Last month I quoted approvingly a letter to The Guardian by the Labour MP Siôn Simon, who shared my views of General Sir Michael Rose. In response I received a message from a reader, Branka Josilo-Perry, who had written fruitlessly to The Guardian protesting at Simon's letter. I said that as the newspaper hadn't printed Josilo-Perry's letter, then I would publish it on this site along with her criticism of me. So here it is:
Please forward my comment to Sion Simon.
Sir, It is a sign of our times when you take the word of a journalist over the word of the UN commander on the ground in Bosnia. It is very worrying that you feel comfortable with repeating what the journalists, who were by and large within the vicinity of the Holiday Inn in Sarajevo, during the duration of the civil war in Bosnia and Hercegovina, have presented as the truth. There is more than enough evidence to show that Michael Rose was and is right in both instances. It would be helpful if you researched before presenting unvalidated opinions. If the press and media were even-handed the truth would have come out long ago. I would be happy to discuss the evidence with you. Sincerely, Branka Josilo-Perry
Josilo-Perry prefaced this letter with explanatory comments addressed to me:
This was my letter to the Guardian and Sion Simon. Needless you say, unsurprisingly, neither was my letter printed in the Guardian nor was there any response from Mr. Simon. If you make these claims you must have evidence to support it. You find it very easy to call people dictators, accuse them of crimes without anything more than journalistic evidence, at best hearsay, which would not stand up anywhere else except the Kangaroo Court, in the Hague. If you have any concrete evidence please come out with it. It is a fact that Martin Bell was wounded on the balcony of the Holiday Inn in Sarajevo. Read Peter Brock it will be enlightening, if you let it.
In answer to the question that will be forming in the minds of many readers, I've published this letter because I receive a bafflingly large volume of similar stuff, and I consider this example illuminates the whole. I've assured Josilo-Perry that there is no need for us to "discuss the evidence", as the conviction that Milosevic's indictment is based on mere journalistic hearsay is self-explanatory. I also have read Peter Brock, a name that will be unfamiliar to almost everyone and deserves to remain that way. I wrote about Brock last month, as his new book had been reviewed by Ed Herman, Chomsky's sometime co-author. I noted that Brock's earlier contributions to the analysis of Balkan war reporting had been a professional and intellectual disgrace. As it happens, Brock wrote to me about my post, copying the letter to Herman; he said darkly that he "knew my type". The rest of Brock's comments, rather oddly, comprised imprecations against his nemesis, New Republic writer Charles Lane (whom I had cited in my post).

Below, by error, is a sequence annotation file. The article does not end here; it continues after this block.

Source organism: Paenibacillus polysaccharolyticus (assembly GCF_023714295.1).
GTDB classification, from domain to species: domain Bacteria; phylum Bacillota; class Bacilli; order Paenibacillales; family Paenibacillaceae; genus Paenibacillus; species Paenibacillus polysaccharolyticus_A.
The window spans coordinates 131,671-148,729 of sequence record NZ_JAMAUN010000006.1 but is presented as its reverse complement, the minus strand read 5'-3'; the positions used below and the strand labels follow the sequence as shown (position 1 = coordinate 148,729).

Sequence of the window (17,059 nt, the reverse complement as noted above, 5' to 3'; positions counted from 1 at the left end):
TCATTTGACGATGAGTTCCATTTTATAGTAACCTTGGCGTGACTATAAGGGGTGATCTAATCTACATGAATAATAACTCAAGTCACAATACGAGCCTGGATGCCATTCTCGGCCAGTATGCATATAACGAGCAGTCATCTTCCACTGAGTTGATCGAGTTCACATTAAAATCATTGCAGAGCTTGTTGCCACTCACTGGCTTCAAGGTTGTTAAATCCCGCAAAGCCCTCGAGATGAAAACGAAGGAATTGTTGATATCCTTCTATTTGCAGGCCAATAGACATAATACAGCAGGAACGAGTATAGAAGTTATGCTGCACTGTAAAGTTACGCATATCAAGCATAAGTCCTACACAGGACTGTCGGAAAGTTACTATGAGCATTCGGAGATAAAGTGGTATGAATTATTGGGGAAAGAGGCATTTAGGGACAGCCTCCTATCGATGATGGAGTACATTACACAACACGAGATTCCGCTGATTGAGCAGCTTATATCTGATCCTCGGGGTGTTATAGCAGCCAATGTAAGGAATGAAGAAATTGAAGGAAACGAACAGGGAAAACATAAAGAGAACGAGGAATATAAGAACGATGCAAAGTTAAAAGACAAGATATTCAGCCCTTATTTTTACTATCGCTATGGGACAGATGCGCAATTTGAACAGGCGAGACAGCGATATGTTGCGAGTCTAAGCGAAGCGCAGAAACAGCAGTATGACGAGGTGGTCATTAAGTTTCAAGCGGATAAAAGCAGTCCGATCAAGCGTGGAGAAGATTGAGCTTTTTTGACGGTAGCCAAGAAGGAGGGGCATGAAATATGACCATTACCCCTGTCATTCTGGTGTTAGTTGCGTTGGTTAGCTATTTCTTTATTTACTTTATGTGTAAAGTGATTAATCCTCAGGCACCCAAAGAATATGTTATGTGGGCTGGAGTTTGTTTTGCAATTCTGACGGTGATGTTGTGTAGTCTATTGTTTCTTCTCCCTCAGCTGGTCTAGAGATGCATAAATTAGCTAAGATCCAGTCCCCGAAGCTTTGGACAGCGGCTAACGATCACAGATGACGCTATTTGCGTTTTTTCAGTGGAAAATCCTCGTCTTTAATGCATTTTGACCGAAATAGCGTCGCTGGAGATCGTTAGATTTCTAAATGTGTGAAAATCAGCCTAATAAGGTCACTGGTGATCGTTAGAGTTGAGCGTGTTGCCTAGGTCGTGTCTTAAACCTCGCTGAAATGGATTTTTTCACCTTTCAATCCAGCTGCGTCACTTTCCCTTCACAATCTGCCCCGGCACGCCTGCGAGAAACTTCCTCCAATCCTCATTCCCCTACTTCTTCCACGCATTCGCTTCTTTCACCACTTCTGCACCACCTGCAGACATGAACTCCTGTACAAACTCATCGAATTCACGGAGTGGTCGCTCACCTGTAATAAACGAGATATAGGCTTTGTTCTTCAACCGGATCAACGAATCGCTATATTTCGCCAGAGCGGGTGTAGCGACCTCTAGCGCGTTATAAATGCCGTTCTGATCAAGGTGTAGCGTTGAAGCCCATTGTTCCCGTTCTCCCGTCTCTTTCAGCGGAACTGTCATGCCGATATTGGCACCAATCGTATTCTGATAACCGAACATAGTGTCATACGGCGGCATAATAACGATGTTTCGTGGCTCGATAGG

I'm delighted to recommend to Josilo-Perry and to others of more sanitary opinions Charles Lane's demolition of Brock from a dozen years ago. For me, the whole issue of journalism in war is summed up in one brief paragraph:
This concept of even-handedness is of questionable value in dealing with the starkest moral drama in Europe since 1945. On June 8 Foreign Policy sponsored a debate between [NYT journalist David] Binder and Brock on one side and Edward Vulliamy of London's Observer and me on the other. The most chilling moment came when Binder praised The New York Times's use fifty years ago of a Nazi news dispatch about D-Day. This, he contended, was a model of balanced reporting. Where is the Serbian agency Tanjug quoted today? he demanded.
Where indeed? Binder is in fact a master of unintentionally revealing comments, as he demonstrated in a letter to the New York Review of Books a year later in an exchange with the writer Robert Block:
Allow me to say also that, having spent much more time around Mladic and his colleagues than Mr. Block, I strongly wish to disassociate myself from his assessment of the general as a crazed killer. Until compelling evidence to the contrary surfaces, I will continue to view Mladic as a superb professional, an opinion voiced by senior American, British, French and Canadian military officers who have met him or followed his career and who are better qualified to judge him than either Block or I.
This was six months after the massacre at Srebrenica, for which General Ratko Mladic is under indictment for genocide.
Against this background, the least tawdry of Josilo-Perry's assertions is the "fact" - culled from who knows what piece of pro-Milosevic propaganda - that BBC reporter Martin Bell was wounded while on the balcony of the Holiday Inn at Sarajevo. This all happened a long time ago, but a few readers may recall the television footage of this incident, which clearly took place on open ground. My suspicion that Josilo-Perry is as much a native of Serbia as I am an international pole-vaulter is aroused by the information that the Holiday Inn at Sarajevo has no balconies.
Enough of this. Whenever I receive this type of correspondence, I feel like taking a cold shower.
UPDATE: I had an idea this would happen. My correspondent's indefatigible pro-Milosevic support group has within just a few hours sleuthed out the fact that the sinister Martin Bell dictates what I write on this subject, and has spammed me and its supporters with an article (which I won't link to, but you can find it) entitled 'The Racak “massacre” hoax'.
I would advise them not to make it worse for themselves, but I fear the advice would be wasted.
(My apologies to Josilo-Perry for the inexcusable discourtesy of having twice indvertently transposed her sex in the original version of this post.)